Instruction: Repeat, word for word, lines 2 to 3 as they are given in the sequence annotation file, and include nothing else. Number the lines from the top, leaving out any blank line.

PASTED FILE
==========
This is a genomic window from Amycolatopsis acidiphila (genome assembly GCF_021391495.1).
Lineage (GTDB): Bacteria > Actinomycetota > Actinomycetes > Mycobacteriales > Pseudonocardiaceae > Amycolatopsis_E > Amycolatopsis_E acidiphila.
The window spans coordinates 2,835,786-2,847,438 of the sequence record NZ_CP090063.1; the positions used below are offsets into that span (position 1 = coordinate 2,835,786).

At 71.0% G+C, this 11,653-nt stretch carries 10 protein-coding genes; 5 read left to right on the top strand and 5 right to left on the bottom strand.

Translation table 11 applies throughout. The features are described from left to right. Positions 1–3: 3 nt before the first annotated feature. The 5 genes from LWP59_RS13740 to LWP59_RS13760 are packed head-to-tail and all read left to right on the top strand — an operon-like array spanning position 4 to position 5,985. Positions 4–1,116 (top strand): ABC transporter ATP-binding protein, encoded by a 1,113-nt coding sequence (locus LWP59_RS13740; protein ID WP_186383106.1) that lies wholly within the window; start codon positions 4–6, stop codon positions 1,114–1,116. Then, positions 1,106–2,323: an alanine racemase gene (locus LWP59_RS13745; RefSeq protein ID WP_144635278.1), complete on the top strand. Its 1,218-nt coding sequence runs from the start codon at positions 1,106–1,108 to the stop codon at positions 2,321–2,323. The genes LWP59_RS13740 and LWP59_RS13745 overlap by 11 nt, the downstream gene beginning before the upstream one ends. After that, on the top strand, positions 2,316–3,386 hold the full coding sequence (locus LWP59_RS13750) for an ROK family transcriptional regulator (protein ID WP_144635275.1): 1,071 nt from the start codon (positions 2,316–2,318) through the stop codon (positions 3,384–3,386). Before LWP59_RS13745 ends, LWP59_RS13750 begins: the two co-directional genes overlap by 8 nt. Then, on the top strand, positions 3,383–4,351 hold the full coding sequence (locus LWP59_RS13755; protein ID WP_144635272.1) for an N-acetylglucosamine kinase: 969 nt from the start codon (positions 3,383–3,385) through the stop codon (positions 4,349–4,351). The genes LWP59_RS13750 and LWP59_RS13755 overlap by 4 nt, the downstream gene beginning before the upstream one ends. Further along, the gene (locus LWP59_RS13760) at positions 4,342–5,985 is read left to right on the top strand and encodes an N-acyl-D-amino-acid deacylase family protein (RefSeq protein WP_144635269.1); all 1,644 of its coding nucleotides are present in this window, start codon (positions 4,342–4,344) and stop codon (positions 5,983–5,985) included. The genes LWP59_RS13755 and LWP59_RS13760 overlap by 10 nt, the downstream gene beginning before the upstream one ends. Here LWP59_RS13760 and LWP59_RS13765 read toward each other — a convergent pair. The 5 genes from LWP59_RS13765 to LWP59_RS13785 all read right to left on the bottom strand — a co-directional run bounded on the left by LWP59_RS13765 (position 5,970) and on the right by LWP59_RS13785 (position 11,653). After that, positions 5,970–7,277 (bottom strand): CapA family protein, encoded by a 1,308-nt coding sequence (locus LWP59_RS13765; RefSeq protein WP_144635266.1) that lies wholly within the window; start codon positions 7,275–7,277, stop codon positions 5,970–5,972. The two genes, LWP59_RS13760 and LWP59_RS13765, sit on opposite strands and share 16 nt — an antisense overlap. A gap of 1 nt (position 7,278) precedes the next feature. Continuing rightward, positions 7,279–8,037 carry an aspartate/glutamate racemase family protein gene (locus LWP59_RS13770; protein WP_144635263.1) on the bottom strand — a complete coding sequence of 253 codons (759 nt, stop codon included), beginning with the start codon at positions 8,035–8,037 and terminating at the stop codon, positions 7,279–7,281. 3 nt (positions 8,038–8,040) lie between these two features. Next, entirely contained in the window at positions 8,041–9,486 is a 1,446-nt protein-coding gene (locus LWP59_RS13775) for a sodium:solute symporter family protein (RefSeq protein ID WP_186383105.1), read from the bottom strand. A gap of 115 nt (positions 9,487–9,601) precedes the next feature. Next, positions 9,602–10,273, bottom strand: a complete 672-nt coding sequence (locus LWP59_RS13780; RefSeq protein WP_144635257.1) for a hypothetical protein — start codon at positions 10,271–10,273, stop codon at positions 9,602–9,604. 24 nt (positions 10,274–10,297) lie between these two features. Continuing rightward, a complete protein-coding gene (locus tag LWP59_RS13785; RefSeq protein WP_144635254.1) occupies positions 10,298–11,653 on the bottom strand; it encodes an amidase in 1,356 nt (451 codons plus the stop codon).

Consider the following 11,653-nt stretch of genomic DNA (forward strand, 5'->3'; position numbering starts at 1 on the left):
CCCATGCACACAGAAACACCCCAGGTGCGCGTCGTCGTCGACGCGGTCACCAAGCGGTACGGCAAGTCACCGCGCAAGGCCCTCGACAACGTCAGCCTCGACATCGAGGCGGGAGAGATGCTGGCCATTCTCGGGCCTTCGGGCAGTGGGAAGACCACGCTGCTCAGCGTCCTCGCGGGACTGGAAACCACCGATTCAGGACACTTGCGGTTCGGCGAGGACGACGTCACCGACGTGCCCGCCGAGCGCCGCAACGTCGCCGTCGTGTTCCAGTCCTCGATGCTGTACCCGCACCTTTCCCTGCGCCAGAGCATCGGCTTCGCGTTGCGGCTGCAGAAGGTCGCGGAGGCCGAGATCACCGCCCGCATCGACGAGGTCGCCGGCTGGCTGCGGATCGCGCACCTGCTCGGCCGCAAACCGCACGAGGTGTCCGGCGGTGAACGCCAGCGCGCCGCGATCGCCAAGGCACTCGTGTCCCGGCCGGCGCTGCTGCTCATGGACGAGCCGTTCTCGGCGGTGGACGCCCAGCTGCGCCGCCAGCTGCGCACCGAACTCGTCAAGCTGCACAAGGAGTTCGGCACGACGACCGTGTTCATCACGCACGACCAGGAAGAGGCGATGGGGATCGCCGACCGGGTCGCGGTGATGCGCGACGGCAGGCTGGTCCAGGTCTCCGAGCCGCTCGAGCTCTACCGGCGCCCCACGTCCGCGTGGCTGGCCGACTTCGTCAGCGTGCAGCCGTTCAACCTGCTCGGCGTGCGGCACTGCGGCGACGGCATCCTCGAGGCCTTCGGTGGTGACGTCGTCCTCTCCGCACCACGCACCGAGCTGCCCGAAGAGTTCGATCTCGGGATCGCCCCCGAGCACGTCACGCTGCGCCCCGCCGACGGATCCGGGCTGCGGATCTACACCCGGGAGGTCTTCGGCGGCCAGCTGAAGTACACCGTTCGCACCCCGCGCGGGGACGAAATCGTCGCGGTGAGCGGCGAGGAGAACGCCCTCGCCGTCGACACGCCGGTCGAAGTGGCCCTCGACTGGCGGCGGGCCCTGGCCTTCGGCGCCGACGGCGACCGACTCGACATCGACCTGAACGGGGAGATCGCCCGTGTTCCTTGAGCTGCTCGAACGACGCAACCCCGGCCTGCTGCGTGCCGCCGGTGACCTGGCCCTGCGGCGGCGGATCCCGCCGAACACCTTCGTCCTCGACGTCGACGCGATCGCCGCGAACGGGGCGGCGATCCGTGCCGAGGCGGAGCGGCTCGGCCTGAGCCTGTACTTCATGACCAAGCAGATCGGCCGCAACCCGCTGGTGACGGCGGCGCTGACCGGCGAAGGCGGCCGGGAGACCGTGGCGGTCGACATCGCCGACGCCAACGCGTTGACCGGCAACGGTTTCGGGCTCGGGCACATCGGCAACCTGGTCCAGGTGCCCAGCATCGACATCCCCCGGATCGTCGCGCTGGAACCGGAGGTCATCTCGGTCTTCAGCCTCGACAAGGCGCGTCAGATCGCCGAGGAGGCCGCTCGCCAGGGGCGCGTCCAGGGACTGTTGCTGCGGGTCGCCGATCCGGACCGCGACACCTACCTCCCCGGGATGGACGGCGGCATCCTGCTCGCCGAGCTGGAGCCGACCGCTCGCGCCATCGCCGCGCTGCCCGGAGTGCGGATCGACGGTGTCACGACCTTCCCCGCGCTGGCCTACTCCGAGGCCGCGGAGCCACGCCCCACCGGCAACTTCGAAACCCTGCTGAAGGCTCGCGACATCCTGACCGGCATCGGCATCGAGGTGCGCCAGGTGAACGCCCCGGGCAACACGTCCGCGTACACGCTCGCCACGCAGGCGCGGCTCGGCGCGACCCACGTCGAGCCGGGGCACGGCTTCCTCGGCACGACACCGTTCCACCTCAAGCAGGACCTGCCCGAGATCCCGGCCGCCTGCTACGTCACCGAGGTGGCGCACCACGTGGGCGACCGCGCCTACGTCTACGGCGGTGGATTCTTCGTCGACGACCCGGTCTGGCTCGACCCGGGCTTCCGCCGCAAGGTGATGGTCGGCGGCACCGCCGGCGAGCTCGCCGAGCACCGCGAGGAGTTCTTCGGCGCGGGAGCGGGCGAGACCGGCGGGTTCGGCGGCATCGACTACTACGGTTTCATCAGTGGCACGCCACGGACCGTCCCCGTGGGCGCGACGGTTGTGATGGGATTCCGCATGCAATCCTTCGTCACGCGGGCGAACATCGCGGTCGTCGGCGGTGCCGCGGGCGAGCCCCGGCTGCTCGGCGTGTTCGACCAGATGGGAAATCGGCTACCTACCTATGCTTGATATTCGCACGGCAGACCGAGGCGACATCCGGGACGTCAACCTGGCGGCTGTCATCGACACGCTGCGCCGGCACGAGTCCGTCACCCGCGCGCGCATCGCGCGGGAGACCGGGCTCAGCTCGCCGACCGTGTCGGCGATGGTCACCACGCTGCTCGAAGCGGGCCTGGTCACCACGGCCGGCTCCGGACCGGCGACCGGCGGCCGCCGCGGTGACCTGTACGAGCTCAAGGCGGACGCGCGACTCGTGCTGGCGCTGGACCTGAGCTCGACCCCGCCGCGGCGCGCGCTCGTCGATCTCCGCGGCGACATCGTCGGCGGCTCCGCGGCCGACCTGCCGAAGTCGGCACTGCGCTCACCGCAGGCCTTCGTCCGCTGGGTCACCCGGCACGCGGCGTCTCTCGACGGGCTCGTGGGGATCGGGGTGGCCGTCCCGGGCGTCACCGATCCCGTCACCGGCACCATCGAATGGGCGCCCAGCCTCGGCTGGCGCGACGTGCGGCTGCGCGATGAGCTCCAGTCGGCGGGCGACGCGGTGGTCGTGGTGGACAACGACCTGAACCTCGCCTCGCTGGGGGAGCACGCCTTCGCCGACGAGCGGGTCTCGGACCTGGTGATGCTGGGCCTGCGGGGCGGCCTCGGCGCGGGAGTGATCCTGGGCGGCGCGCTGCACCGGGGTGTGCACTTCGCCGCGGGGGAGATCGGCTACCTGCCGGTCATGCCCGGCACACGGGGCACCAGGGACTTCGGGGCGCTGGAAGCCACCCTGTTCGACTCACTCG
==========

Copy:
Lineage (GTDB): Bacteria > Actinomycetota > Actinomycetes > Mycobacteriales > Pseudonocardiaceae > Amycolatopsis_E > Amycolatopsis_E acidiphila.
The window spans coordinates 2,835,786-2,847,438 of the sequence record NZ_CP090063.1; the positions used below are offsets into that span (position 1 = coordinate 2,835,786).